INGLEWOOD — The smiles and wide-eyed looks on the faces of students at Highland Elementary School said all that needed to be said when they saw members of the Los Angeles Chargers walk off a chartered bus and begin slapping high-fives and popping palms with them during a special event Sept. 19 conducted by the team and the Inglewood Police Department.
Inglewood Police Chief Mark Fronterotta said these types of community events helps forge a closer bond between law enforcement personnel and local residents.
“It’s extremely important,” Fronterotta said. “Everybody who knows me, I am a big community person. … Always have been my whole career, 37 years here. As you can see, there’s also many police officers out here as well.
“So, we’re partnering together with the NFL, with the Los Angeles Chargers, and building that strong relationship is invaluable and it’s the right thing to do. That’s what were all about in Inglewood PD.”
With the Chargers preparing to move to Inglewood as their permanent home in a couple of years, the team is making inroads into the city with community-based events like the Play60 camp that was held for selective students that stand out in their academic curriculum.
As a reward for their hard work, more than 100 selected students were treated to a surprise that will likely stay with them for the rest of their lives.
“My dad, he is a big football fan,” Stephanie Ramirez said. “If he was here … he’d be like ‘aargh!’”
The overall riding theme of the Play60 Junior Chargers Training Camp is for youths to follow through and understand the importance of engaging in physical fitness activity for at least 60 minutes a day. Most of the Chargers who attended the session on the team’s normal off day were rookies.
Chargers rookie offensive lineman Dan Feeney has taken part at several of these functions.
As far as what it means to him to volunteer his time to mingle and encourage students to stay physically active, it’s something he enjoys doing, Feeney said.
“It means a lot, helping these little kids get active and keep a right mindset,” Feeney said. “Play60, I don’t think it’s just physical; it’s more mental as well. Just being out and being active and taking care of yourself, and I think that is what we’re trying to instill in these little guys.”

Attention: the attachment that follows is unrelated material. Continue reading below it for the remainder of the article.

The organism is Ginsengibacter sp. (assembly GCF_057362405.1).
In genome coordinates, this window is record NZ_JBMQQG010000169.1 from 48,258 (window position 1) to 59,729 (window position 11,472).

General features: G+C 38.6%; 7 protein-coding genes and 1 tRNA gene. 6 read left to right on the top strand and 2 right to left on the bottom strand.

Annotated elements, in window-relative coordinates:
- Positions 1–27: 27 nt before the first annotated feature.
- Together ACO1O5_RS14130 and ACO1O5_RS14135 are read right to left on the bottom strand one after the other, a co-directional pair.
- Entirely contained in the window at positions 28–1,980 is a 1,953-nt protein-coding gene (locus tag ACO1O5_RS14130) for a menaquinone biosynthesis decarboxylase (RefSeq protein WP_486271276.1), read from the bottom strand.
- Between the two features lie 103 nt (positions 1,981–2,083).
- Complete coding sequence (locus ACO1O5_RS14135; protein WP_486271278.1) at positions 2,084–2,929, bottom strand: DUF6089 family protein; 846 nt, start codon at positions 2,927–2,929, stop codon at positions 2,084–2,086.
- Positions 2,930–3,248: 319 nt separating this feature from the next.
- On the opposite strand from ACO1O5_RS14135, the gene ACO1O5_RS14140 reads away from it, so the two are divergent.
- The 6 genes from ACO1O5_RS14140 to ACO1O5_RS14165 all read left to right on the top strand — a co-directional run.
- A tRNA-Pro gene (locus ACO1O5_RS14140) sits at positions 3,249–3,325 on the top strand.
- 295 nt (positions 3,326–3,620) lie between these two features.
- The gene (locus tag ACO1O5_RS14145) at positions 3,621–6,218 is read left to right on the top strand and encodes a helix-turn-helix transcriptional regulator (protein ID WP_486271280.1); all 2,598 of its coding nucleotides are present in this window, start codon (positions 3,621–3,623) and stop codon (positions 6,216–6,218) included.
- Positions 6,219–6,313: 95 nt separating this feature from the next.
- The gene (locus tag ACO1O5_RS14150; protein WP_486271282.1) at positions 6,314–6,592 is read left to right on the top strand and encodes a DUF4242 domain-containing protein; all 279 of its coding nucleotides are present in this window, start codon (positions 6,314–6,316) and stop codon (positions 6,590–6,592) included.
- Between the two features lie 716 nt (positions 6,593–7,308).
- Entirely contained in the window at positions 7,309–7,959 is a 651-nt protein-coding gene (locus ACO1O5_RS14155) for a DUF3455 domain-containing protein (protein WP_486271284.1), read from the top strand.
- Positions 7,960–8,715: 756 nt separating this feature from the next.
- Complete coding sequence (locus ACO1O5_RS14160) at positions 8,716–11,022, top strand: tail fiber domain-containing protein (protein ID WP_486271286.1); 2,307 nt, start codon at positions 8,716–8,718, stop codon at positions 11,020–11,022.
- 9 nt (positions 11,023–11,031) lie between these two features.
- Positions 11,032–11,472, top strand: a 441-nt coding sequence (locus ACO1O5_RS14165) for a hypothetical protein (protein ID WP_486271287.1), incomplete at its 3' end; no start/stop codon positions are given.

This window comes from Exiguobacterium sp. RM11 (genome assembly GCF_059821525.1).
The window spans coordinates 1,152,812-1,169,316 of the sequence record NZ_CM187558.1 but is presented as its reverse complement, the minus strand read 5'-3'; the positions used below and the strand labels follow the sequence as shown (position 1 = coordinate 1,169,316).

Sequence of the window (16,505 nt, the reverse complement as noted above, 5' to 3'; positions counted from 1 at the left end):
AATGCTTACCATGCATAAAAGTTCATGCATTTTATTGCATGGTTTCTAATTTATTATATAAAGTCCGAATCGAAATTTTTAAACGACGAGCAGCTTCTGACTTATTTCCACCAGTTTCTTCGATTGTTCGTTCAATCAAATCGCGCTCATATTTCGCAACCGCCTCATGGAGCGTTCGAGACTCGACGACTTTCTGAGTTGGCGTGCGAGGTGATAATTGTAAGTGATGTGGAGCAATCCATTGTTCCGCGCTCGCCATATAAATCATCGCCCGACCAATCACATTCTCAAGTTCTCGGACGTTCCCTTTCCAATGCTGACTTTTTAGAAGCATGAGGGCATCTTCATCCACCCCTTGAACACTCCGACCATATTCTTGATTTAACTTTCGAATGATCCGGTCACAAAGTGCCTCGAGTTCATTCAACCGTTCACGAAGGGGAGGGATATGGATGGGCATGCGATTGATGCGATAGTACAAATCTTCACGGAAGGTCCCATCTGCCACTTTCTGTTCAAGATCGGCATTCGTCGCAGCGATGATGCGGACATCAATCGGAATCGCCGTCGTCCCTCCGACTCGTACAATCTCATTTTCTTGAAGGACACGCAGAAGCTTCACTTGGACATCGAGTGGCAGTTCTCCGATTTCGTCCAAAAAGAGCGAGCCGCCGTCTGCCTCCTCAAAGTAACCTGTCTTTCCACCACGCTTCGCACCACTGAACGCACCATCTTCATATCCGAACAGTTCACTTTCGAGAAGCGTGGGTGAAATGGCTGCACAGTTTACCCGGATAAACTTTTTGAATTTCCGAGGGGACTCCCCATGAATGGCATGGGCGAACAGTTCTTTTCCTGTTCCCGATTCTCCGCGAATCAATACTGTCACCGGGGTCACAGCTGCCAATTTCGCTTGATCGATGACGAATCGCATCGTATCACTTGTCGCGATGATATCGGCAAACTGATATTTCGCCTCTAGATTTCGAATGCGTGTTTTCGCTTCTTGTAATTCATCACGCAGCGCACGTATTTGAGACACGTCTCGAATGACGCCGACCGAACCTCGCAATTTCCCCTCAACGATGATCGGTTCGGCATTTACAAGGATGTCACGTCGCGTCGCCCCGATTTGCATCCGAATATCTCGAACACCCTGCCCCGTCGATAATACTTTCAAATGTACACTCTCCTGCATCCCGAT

Partnering up with the community for charitable causes has become a staple for law enforcement and professional sports teams in recent years. Inglewood police officer Mychal Blaylock, like quite a few of his colleagues, participated in the event out of uniform. By doing so, that helps make who they are as police officers relatable to the students, he said.
“It’s good for the kids to see us out of uniform,” Blaylock said. “They know at the end of the day we are real people. We care about them. We get to come out here and get to have a good time with each other.
“No better partnership brings you together than sports, so it’s a good time to enjoy them and see them laughing and have a good time. They get to see us laughing and having a good time. We’re not walking around like we’re unapproachable. At least at the end of the day, they know that they can come and talk to us about anything.”
Linebacker Nigel Harris brought a lot of energy and enthusiasm to the two-hour camp. It’s about the students enjoying themselves, but also knowing the significance of staying active, he said.
“It’s all about the kids,” Harris said. “It feels good to be out here, letting them know to get outside for 60 minutes a day and have some fun. That’s what it’s about.”